When someone dies, you want to be able to create a funeral, memorial service or life celebration that captures the unique beauty and gifts of who that person was – one that celebrates the person’s life, and helps family and friends grieve, share memories and say good-bye.
As a celebrant and ordained minister, I have helped create and hold many funeral, memorial and life celebrations. Even if I do not know your loved one, I will spend time with family and friends, listen to stories shared, and help craft a ceremony that truly reflects your loved one’s spirit and life.
Funerals, memorial services, and life celebrations are highly personal events. They offer a chance to reflect on the deceased’s life, as well as their concerns with religion and spirituality, the family, the world, and their philosophies. Life celebrations, memorial services and funerals should offer the deceased’s loved ones a gentle avenue for entering the mourning process. Unfortunately, they are not always so satisfactory. When arrangements are left to the last minute, “cookie cutter” services are often the de facto result. With effective preplanning, you can be sure of a funeral or memorial service that best meets the emotional and spiritual needs of all considered. I will help you preplan this important step in the mourning process.
- Today’s services are often an eclectic mix of religion, spirituality, and celebration.
- Some distinguish between “funerals,” where the body is present, and “memorial services,” where the body is absent.
- The service or celebration should be an expression of the deceased and his or her loved ones, in total accord with their wishes. As such, it is completely up to you what form your event will take.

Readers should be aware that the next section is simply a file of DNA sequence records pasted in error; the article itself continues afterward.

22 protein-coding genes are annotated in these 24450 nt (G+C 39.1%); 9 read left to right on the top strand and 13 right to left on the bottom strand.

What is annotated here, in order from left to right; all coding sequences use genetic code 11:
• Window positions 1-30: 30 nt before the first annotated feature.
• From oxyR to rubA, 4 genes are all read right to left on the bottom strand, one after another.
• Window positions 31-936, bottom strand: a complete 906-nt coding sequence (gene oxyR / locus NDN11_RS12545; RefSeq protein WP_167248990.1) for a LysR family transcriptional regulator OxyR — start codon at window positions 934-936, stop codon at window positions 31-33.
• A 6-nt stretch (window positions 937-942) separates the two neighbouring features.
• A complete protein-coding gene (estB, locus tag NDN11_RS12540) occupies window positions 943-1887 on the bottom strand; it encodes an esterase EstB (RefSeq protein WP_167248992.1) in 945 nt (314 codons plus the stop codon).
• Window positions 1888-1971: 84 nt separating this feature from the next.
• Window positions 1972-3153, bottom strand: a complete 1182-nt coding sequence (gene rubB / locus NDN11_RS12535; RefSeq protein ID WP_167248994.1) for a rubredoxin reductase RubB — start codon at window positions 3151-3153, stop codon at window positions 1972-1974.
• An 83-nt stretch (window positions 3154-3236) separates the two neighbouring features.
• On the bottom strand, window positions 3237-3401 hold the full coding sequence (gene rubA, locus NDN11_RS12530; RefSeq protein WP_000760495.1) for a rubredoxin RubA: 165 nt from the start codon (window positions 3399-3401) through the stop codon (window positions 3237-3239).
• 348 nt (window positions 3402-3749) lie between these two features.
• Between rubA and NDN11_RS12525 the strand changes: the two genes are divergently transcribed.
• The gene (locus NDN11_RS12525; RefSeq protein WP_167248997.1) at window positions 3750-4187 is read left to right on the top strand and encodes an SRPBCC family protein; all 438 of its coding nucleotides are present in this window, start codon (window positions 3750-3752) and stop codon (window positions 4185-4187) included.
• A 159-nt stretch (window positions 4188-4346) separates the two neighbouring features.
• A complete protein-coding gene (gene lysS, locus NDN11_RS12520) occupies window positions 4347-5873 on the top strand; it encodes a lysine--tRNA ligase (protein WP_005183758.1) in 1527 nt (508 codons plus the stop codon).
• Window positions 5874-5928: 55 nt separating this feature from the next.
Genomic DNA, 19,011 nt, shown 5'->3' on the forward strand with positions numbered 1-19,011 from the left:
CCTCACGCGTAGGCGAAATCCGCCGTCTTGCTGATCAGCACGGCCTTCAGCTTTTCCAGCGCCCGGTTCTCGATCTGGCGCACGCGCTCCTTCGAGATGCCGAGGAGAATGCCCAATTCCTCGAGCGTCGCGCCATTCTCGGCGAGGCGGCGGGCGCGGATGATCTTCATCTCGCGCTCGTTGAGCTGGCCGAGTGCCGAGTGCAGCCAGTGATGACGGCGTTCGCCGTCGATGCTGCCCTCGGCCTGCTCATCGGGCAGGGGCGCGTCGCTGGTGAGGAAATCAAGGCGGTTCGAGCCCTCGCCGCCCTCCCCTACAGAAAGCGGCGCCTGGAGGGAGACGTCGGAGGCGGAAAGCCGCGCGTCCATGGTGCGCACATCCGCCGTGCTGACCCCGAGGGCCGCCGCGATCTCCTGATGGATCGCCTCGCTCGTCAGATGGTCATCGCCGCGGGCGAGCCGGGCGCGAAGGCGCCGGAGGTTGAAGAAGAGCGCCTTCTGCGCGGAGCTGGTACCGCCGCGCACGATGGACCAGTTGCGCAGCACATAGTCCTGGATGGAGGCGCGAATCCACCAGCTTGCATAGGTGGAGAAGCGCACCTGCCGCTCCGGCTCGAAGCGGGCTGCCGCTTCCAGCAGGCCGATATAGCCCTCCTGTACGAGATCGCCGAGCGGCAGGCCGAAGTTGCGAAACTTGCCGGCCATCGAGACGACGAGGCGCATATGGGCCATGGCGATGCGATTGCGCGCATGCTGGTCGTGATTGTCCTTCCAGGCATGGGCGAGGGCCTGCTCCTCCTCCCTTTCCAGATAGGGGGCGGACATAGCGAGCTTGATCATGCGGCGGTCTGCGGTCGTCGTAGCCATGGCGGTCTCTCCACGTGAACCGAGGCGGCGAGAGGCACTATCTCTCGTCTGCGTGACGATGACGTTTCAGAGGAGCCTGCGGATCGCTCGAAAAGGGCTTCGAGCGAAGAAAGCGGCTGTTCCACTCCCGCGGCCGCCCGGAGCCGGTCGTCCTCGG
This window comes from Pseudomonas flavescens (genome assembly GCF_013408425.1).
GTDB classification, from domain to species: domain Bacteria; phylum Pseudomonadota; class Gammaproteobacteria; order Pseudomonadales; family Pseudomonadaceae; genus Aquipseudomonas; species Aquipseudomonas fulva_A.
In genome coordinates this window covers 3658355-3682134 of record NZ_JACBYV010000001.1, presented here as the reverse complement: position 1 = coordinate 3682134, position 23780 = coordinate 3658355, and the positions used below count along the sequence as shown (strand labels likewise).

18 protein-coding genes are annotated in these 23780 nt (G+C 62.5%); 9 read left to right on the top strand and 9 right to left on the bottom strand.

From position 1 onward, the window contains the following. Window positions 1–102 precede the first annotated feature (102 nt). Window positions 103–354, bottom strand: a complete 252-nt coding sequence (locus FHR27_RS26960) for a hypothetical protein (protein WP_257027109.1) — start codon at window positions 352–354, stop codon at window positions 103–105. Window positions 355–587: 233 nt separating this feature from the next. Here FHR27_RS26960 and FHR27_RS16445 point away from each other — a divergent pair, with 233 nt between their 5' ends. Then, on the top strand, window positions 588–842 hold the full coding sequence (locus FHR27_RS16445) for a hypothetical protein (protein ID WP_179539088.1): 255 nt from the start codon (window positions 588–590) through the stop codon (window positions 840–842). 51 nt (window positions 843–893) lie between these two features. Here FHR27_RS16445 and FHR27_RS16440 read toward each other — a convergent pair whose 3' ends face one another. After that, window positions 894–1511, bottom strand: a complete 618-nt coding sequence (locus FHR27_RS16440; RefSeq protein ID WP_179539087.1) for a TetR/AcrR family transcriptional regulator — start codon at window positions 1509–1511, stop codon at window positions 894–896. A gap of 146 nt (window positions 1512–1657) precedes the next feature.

- “Life celebration” is a more contemporary term for a certain kind of memorial service, totally free of format, where “celebrating,” rather than “mourning,” is the active intent.
- In an end-of-life celebration, a dying person can be celebrated before death has occurred, a welcome option that can allow for a loving and soothing atmosphere in which to say goodbye.
- Where do you want to have the service? You can choose: at your home, in a place of nature, at a Church or Temple, a funeral home, it is up to you.
Traditional funerals are generally held in places of worship or funeral homes. Less traditional funerals, memorial services, and life celebrations can be held in places as diverse as a private home, hotel, public meeting space, mountaintop, beach, or park.
Funerals and memorial services may be religious or nonreligious, spiritual or nondenominational.
Memorial services and funerals can include elements of a traditional service, such as music, flowers, prayers, readings, eulogies, and sermons.
Memorial services can also be highly nontraditional, secular affairs, with informal sharing of stories, displays of photos or memorabilia, and requests for charitable donations rather than flowers.
You can hire a professional caterer, or family and friends can bring food.
You can share stories about the person’s life.
You can display important objects from the deceased’s life: personal photos, artwork, a handmade quilt, childhood memorabilia, awards received, a motorcycle, fishing poles, a musical instrument, or any other items of special meaning to the deceased or the survivors.
You can play music, perhaps the deceased’s favorite songs; a hired band could encourage singing or dancing.
The event may last an afternoon, a day, a weekend, a 3 day vigil, or even longer.